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A letter from Kim Vis in Brazil

July 2012

Josh, Kim and Mahalia pose with the Christ the Redeemer Statue in Rio de Janeiro, Brazil

It is hard to believe we have been in Brazil one year. The year has gone quickly. Looking back to the day we arrived speaking no Portuguese and being completely clueless about the area, it is amazing what we have accomplished in one year. There are still days when we question our capabilities in learning this language, but at least we can communicate now. I have gained a much greater appreciation for verbal and written forms of communication this year.

When my parents visited here in March one of the most challenging experiences for them was the inability to communicate with locals. For me, it was difficult to let them go anywhere on their own due to the language barrier. We visited historic and tourist sites, but the guides spoke Portuguese and the descriptions of events were all in Portuguese. I could translate some, but it is difficult to understand what you are experiencing when you cannot communicate completely. These experiences prompted my dad to complete reading three books on the history of Brazil upon his return to the States.  He also hopes to learn some Portuguese before they return.

Mahalia continues to attend school where she is the only native English speaker. I think the communication barrier has been the least difficult for her. Children play; they don’t think as much as adults. Although she continues to make mistakes, she is learning at a rapid pace and without one formal lesson. She has also grasped the language structure where most things are made into “little things” by adding an “inha” to the ends of words. Therefore, if she does not know a word she will simply add “inha” to the English word. The other day she asked me what sock was in Portuguese. I told her the correct word, but she decided it was actually “sockinha.” It is interesting how a 4-year-old has discovered this pattern with language. She misses her family and her beloved dog but is blessed here with an abundance of people who love and care for her. For this we are very grateful!

Josh has had the most pressure on him when it comes to communicating. Fortunately he has had a lot of experience in languages and has been able to quickly learn the grammatical rules. This semester he has been an assistant professor and has taught a couple of classes himself. For these lectures he would first write them in English and then translate them and practice them in Portuguese. This of course is a very long process considering the class is two hours long. He is doing well and the students are very interested in his teachings. Fortunately for now he has been teaching on his dissertation topic, the sacrificial system in Leviticus. I always think it is somewhat funny when I imagine him teaching about the Hebrew language in Portuguese. He will be teaching his own class next semester.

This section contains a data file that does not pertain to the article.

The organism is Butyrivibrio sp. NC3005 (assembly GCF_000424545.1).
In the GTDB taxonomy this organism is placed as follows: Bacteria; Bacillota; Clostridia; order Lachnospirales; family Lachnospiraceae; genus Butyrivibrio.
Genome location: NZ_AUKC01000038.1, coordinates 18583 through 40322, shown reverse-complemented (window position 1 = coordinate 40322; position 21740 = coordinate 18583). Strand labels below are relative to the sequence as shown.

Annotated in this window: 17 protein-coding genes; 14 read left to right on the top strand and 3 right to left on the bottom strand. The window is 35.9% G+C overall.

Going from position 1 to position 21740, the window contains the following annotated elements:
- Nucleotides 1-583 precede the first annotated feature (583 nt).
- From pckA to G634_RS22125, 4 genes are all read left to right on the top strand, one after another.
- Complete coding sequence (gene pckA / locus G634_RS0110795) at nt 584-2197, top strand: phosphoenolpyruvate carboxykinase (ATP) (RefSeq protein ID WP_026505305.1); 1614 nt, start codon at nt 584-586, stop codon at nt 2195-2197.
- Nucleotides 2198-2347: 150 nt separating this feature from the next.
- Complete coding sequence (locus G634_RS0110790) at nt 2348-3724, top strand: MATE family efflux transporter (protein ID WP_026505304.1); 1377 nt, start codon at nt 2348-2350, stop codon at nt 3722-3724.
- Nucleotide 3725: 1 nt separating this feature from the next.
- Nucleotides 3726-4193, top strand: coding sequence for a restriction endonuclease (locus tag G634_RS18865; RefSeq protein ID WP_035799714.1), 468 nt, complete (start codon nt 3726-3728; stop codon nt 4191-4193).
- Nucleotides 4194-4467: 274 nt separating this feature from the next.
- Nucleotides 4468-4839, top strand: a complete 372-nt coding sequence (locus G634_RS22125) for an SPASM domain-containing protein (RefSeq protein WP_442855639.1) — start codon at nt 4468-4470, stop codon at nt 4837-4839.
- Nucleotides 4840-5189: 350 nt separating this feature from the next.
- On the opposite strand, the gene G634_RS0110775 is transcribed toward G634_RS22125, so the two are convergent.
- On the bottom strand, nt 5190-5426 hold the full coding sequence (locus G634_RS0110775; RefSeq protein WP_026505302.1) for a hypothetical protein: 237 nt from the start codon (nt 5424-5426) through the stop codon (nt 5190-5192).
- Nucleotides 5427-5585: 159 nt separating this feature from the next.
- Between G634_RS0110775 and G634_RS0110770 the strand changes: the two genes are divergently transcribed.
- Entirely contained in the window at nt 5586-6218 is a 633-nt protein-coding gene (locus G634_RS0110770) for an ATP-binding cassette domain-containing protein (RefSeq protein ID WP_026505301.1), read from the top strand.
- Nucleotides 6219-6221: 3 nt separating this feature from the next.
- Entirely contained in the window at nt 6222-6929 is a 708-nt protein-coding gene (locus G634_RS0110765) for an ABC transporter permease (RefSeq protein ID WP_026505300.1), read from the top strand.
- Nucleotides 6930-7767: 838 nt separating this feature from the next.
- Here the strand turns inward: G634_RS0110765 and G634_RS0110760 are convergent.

I too am progressing with the language. I feel comfortable going places on my own and know I can communicate effectively if needed. I continue to study in the mornings while Mahalia attends school. Fortunately I have a lot of opportunities to practice what I am learning. Since we are the only one of our friends with a child, and another on the way, our friends are often at our house. We have made the transition to speaking only Portuguese when they are here. In addition, I can now speak with other caretakers at the parks or during Mahalia’s ballet class. Being able to share in conversations is a recent progression in my Portuguese for which I am very thankful. I have never been a quiet person and being only a listener has been a very big adjustment for me. 

The ability to communicate with ease was definitely something I took for granted before we moved to Brazil. Trying to find groceries, deciding what to eat at a restaurant, asking for directions, or setting up the Internet all become much more challenging and a much longer process when attempted in another language. Fortunately this next year, while we surely will continue to work on improving our Portuguese, some of these communication barriers are beginning to collapse.

We continue to ask for your prayers and support. If you are interested in learning more about our life in Brazil we update our blog monthly (



The 2012 Presbyterian Mission Yearbook for Prayer & Study, p. 27


Write to Kim Vis
Write to Josh Vis


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